Smith: But a lot of the tonal bridges in the album–I mean, to some extent, that was a factor when we were picking the order, but mostly, we lucked out. These are songs we had been playing for a long time. We couldn’t really change the keys of them now–it would feel weird and unnatural. We just found places where we thought it was cool musically and where it made sense for the songs to be connected in some way. Like, the last note of “Straw Boy” rings into “Corn King,” and it worked really nicely.
At what stage in your process did the word serotinalia emerge?
Heaberlin: That was really late in the game. We had our album order, and all of our songs were written. I was writing little essays about how the songs are connected, and what sorts of themes kept coming up, like wildness versus domesticity, and we had talked about forest fires. How did this come up?
Smith: I think “Corn King.”
Smith: “Corn King” does a thing at the end where–I guess an actual harvest ritual people used to do is they would build this representation of the corn god and then burn it, and that was supposed to ensure a good harvest, so in one of the final sections of “Corn King,” he gets lit on fire. [laughs] There are these lines about how he gets consumed by the flames, and then he’s like, “well, I’m sort of dying so that my body disintegrates and becomes the soil for you to grow out of.” That was the impetus for us looking up different ways of plant cycles happening and relating them to fire. We were sitting in Battery Park–do you remember this?
Smith: Laura has this really beautiful park next to her house. We were just out there with my laptop sort of bouncing around articles about plants and different life-cycles, and one of us stumbled upon this term, serotiny, which is where a forest fire will trigger plants to release their seeds. We were like, “that’s wild,” like, “destruction literally triggering creation,” and then we were like, “well, okay, what would a made up word for a collection of serotinal things be?” Laura thought of it.
Heaberlin: We talked about calling the album Serotiny for a while, but it was too cringey. It was just like–
Smith: A little on the nose.
Heaberlin: Yeah. [laughs]
Have you had moments in your own life that felt serotinal?
Smith: I think so; I think a lot of growth happens when something shakes you up. When you go through a hard breakup or weird relational dynamic with your family or your friend group, when you lose people who are close to you or you undergo a profound change of mind that calls into question everything you believe. All of those are opportunities to come out, at least different, but maybe also more fully in bloom.
Heaberlin: And with more developed empathy for what other people might be going through. I think it’s hard to be a fully empathetic person if you haven’t had any pain in your life.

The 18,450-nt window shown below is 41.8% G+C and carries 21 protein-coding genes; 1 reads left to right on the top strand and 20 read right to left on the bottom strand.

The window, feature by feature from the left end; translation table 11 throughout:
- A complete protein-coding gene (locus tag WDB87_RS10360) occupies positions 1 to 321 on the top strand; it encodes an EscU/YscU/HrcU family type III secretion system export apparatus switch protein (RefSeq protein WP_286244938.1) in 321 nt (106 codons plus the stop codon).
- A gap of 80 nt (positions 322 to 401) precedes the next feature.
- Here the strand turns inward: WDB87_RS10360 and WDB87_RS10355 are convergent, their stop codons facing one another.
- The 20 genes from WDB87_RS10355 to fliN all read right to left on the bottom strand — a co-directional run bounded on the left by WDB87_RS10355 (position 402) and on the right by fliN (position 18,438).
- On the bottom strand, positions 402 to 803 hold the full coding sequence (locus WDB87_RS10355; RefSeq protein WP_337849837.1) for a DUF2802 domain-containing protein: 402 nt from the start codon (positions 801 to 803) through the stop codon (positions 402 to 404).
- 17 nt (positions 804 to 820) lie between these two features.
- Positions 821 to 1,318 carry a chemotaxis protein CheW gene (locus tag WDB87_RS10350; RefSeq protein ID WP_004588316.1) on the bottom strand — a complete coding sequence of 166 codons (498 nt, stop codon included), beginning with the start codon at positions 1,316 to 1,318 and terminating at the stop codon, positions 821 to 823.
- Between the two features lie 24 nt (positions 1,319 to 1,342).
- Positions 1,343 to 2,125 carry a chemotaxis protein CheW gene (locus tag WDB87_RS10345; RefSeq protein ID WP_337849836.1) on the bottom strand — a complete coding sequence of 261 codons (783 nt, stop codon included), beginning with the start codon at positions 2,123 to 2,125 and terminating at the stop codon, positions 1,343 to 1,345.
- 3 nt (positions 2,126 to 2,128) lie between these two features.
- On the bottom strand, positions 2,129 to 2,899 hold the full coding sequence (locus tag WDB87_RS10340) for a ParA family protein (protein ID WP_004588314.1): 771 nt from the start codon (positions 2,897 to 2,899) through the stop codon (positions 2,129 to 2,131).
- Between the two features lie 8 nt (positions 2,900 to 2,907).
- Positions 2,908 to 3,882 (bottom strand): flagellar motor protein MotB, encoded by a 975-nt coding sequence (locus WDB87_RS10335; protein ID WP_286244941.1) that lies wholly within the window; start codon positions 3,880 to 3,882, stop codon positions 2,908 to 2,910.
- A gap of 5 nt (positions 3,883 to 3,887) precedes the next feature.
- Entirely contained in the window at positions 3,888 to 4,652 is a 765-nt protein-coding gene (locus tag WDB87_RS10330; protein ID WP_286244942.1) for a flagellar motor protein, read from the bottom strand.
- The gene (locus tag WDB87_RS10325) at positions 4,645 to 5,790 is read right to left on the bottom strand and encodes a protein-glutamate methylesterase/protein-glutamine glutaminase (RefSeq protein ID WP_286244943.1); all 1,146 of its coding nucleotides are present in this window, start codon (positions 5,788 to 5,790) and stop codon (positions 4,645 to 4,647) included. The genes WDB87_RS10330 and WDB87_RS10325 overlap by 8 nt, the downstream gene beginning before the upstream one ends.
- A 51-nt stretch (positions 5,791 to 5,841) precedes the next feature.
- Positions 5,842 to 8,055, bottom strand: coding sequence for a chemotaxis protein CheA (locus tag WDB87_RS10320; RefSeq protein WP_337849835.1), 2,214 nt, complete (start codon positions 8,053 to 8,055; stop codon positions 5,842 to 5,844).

You were both solo artists before you joined forces. How has working together on projects like this changed the way you write?
Heaberlin: When we were writing as solo artists, we would write a song, and as soon as we were done, we’d be like, “okay, I’m going to play this tonight at the show.” Now we have a turbo revision process where if I write a song, I will send Taylor a recording and some lyrics in a very rough form, so I haven’t even really finished the song. He’ll take those lyrics, and we’ve got a tri-colored highlight system where green highlights mean “I really like this line,” red highlights mean “you need to change this line,” and salmon colored highlights are “you might be able to keep this line, but you’re going to have to show me why it’s good.” That kick-starts our revision process.
Smith: At a certain point, it becomes collaborative, which is new, but knowing that’s what’s coming has changed my process before that point too. Now I sort of have Laura’s voice in my head when I’m writing and I feel like I can anticipate what she will like or not like. She’s usually right, so sometimes I can just go ahead and make the change before she tells me to.
Smith: Also, the rule we have now is that you have to share as soon as you have a first draft. You’re not allowed to tweak it and try to make it as good as possible before sharing because that’s how you get attached to stuff, and it’s harder to kill your darlings later. That was definitely a problem I had a lot more before we implemented this practice. Also, having to defend my ideas to you. Sometimes I’ll write a line, and in the moment I’ll think it’s good, but then Laura will come back with a salmon-colored highlight and be like, “so, why this line?” And I’ll be like, “huh. You’re right.” It feels easier to get rid of when I never would have thought to cut it on my own.
Heaberlin: Sometimes it really solidifies how you feel about a line, in that a line is really important to you and you want to keep it, and that’s okay.
One place on this album where that idea of artists’ relationships comes up is “Straw Boy.” Can you tell me about that one?